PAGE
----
The Musée Saint Grégoire sits quietly amongst the Médiéval cobbled streets and steeply laid steps of Cordes Sur Ciel, France. The gallery is ran by passionate and knowledgable Australian couple W. John, an accomplished artist in his own right, and Yvonne Hackwell. The Musée holds within it’s 4 floors an extensive collection of Aboriginal paintings and crafts alongside sculptures by son Andrew Hackwell and surrealist paintings by the artist Morris Kennedy’s (1920 - 2008). The majority of visits are organised by appointment so that the Musée can guarantee a private view and tour from the collectors themselves.
I reflected on my expectations for the space and work before ringing the bell to the Musée's stone arched doorway. Cordes Sur Ciel’s summer season sees it’s main streets lined with one-roomed art galleries which maintain the shabby charm of the French countryside while exhibiting the quaint local abstracts and small crafts. Furthermore, the minimal design of the Musée's official website (http://www.museesaintgregoire.com) combined with my lack of experience in Australian aboriginal art left me ashamedly with little or no clue of what to expect. However, it would be the Musée’s enigma that would lead to a pleasurable experience: ‘ignorance was bliss.’
Entering the Musée on the third floor, I was struck by the sheer scale of the building as emphasised by its open plan interior. Contemporary stairs lined with original paintings, sculptures and crafts lead up towards a conference mezzanine, whilst perilously placed beneath my feet two parallel glass floors revealed the intriguing first and second floor galleries some 30 feet below. The architecture alone preserves the soul of the Médiéval stone whilst integrating the unapologetic boldness of modern steel structure. Perhaps this is why Andrew Hackwell’s metallic bird and lizard sculptures stand so comfortably within the space. Engineered from scrap metal parts, the beautifully crafted utopian cockerels were a particular favourite, their hand-adjustable wings, screw-bolt feet, and metallic heads resonating strongly with the character of the French countryside and the modernity of the Musée.
The private tour led us down the fluorescent orange glow of the staircase, a futuristic homage to Australia’s sun baked outback perhaps. Dedicated to The Hackwell Collection, the ground floor showcases chronologically an extensive 25 year collection of Aboriginal ‘dot’ paintings on bark, scrap material and Western introduced canvas. Supported by John’s enthusiasm and invaluable descriptions of the indigenous artists, materials, symbolism and cultural narratives, the paintings began to transform from abstraction into visual maps of community spirit and optimism. A particular favourite, painted by female artist Ada Bird Petyarre (1930 - 2009) depicted the sacred design of her ceremonial tattoos amongst her hanging breasts. The minimalist black and white painting, drawn out with a quick self-assuredness, felt deeply expressive and personal in its simplicity. Overall I was struck by the modernity of the collection. The indigenous artists independently discovered without prior knowledge of Western contemporary ‘greats’, the visual impacts expressive yet simple mark-making can achieve when combined with a limited colour palette. For example, Bai Bai Napangarti’s striking yellow-ochre painting highly resembled the work of Joan Miro, with her use of primary colour and attention to shape. For many Western abstract painters it took years of brave consideration to master the concept of ‘less is more’, whilst oversees in the middle of an isolated village, with no formal arts education, these same conclusions were being drawn.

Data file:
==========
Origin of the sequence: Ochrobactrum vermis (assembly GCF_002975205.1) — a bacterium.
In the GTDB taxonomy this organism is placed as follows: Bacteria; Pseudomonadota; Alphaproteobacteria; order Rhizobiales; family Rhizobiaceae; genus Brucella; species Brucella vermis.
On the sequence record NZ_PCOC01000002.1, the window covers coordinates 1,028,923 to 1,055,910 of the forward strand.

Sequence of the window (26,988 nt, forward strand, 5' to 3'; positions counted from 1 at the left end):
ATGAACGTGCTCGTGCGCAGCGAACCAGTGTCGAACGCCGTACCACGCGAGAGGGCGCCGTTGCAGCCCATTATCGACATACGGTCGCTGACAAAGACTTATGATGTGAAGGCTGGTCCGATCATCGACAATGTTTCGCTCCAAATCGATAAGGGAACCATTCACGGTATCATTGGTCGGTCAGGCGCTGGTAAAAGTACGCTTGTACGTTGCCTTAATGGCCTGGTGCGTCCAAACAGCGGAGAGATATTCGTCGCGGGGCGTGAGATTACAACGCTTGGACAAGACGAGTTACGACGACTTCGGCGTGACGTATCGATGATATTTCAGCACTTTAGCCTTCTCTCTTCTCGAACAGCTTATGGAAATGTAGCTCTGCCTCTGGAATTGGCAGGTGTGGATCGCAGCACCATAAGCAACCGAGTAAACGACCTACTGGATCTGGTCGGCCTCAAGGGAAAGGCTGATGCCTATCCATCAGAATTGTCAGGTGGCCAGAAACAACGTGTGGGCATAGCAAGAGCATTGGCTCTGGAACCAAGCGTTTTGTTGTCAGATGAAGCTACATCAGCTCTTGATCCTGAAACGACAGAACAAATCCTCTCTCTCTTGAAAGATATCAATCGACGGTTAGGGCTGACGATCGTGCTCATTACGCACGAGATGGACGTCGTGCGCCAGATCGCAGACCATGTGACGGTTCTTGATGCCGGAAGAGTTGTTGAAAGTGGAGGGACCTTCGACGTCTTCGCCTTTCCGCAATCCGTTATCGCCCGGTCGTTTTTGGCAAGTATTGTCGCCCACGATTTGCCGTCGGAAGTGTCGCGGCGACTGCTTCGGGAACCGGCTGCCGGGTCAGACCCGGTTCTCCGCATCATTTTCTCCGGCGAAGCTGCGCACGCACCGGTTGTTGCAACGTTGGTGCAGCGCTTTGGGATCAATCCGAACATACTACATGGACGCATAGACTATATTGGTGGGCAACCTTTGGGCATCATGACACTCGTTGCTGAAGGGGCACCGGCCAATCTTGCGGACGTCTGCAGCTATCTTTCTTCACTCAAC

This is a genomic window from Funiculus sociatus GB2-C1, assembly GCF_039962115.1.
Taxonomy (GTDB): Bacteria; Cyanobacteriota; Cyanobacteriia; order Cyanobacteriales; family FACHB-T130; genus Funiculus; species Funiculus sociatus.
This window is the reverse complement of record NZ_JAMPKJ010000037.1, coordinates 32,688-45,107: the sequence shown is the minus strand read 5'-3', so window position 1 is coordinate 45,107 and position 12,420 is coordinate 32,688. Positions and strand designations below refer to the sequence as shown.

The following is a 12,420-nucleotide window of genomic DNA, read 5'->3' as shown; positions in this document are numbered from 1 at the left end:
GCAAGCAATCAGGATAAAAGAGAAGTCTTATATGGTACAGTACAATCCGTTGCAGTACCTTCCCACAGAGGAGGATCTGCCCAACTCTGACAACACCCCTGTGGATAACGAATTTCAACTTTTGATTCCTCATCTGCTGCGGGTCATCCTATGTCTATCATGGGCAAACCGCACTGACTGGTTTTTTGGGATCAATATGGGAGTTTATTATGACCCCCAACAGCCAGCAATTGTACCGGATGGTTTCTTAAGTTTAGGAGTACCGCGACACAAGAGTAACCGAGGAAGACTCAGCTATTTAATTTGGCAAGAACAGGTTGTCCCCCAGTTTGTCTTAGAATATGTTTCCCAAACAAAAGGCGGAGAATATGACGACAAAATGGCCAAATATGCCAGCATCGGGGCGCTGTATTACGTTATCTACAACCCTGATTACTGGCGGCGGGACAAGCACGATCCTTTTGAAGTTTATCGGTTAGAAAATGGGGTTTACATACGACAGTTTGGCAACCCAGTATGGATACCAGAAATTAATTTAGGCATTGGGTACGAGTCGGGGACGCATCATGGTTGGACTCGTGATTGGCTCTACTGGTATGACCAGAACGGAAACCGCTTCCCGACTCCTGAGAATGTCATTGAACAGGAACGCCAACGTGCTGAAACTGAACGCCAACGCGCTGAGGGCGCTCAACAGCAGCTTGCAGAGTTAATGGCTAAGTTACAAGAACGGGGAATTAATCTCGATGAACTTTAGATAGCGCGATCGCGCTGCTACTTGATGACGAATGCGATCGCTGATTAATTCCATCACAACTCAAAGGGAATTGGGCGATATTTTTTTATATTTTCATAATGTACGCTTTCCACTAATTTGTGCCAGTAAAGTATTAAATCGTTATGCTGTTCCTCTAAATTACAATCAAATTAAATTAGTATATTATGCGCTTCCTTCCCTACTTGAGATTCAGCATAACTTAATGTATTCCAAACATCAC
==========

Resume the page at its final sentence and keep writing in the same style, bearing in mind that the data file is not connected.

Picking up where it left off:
The surreal aesthetic of Morris Kennedy’s paintings garishly fill the second floor space, depicting symbolic visions of a deeply unhappy mind. Invasions of monstrous creatures in past and future landscapes, his work cannot be described as ‘pretty’ nor should they be. Suffering from mental illness with periodic break downs, Kennedy found sanctuary in his remote studio in the Australian bush, desperately pressing his demons into canvas before discarding them to the outback. Found in a neglected shed and riddled with rot and webs, John and Yvonne salvaged this prolific collection for restoration and display.
The entirety of the Musée’s collection holds the same personal measure of care in its selection and curation. This is perhaps more obvious with the Aboriginal paintings, sculpture and crafts. Working and advocating for these indigenous tribes first-hand, John and Yvonne have created a deeply personal and thoughtful collection. You can feel their respect for the people and the culture, however with a refreshing lack of over-reverence. For example, led to an unceremonious pile of unframed canvas, John confidently whipped, ruffled and folded each piece aside revealing the bright and traditional patterns of the paintings below. He touched them like home, with a deserved familiarity. That is what the Médiéval Musée is to this work - a home from home.
If you’re ever in Cordes Sur Ciel the Musée Saint Grégoire is a must see. To organise a tour visit http://www.museesaintgregoire.com or their Facebook page at Musée Saint Grégoire.
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